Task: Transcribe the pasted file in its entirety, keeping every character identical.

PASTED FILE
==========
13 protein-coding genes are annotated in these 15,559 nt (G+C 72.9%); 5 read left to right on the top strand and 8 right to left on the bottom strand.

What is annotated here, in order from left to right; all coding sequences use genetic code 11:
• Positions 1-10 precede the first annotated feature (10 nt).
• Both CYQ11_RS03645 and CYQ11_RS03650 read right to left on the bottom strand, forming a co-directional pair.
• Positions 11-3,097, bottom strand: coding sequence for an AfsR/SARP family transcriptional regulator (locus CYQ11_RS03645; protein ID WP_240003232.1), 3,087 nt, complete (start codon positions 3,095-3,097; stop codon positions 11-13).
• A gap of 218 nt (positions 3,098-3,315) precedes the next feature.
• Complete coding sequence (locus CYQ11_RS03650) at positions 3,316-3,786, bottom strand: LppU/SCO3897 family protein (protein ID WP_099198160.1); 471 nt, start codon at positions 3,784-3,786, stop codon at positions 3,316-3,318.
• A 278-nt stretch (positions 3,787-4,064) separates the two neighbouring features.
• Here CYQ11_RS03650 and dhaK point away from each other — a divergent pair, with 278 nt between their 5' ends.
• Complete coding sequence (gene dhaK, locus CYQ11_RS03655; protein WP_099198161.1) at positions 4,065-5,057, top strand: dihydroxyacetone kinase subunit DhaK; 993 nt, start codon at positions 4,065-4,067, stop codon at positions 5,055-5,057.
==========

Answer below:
13 protein-coding genes are annotated in these 15,559 nt (G+C 72.9%); 5 read left to right on the top strand and 8 right to left on the bottom strand.

What is annotated here, in order from left to right; all coding sequences use genetic code 11:
• Positions 1-10 precede the first annotated feature (10 nt).
• Both CYQ11_RS03645 and CYQ11_RS03650 read right to left on the bottom strand, forming a co-directional pair.
• Positions 11-3,097, bottom strand: coding sequence for an AfsR/SARP family transcriptional regulator (locus CYQ11_RS03645; protein ID WP_240003232.1), 3,087 nt, complete (start codon positions 3,095-3,097; stop codon positions 11-13).
• A gap of 218 nt (positions 3,098-3,315) precedes the next feature.
• Complete coding sequence (locus CYQ11_RS03650) at positions 3,316-3,786, bottom strand: LppU/SCO3897 family protein (protein ID WP_099198160.1); 471 nt, start codon at positions 3,784-3,786, stop codon at positions 3,316-3,318.
• A 278-nt stretch (positions 3,787-4,064) separates the two neighbouring features.
• Here CYQ11_RS03650 and dhaK point away from each other — a divergent pair, with 278 nt between their 5' ends.
• Complete coding sequence (gene dhaK, locus CYQ11_RS03655; protein WP_099198161.1) at positions 4,065-5,057, top strand: dihydroxyacetone kinase subunit DhaK; 993 nt, start codon at positions 4,065-4,067, stop codon at positions 5,055-5,057.